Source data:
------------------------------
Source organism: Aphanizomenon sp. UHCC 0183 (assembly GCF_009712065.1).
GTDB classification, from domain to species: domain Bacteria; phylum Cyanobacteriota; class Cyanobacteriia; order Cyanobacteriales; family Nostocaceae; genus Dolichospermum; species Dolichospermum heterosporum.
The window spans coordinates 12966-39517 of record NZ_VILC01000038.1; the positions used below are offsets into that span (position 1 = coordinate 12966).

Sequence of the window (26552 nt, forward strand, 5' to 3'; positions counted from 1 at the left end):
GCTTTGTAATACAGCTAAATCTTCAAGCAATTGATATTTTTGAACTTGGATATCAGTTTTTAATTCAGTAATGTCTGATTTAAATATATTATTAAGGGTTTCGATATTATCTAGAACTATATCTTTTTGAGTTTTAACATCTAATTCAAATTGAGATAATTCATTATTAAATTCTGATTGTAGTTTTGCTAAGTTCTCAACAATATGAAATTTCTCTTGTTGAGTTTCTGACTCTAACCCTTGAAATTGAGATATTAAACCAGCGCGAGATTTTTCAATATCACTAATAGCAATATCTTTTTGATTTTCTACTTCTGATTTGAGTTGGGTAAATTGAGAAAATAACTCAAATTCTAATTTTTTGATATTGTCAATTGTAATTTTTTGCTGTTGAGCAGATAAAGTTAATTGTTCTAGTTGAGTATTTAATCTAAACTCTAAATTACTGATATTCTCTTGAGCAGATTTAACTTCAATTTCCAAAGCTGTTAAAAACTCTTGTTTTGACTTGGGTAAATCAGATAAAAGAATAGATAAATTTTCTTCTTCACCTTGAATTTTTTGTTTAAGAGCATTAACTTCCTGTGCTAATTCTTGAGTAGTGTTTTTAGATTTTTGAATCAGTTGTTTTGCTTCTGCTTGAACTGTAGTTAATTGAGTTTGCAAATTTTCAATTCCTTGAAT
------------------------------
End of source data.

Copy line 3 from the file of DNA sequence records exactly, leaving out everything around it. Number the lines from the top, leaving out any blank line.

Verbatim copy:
The window spans coordinates 12966-39517 of record NZ_VILC01000038.1; the positions used below are offsets into that span (position 1 = coordinate 12966).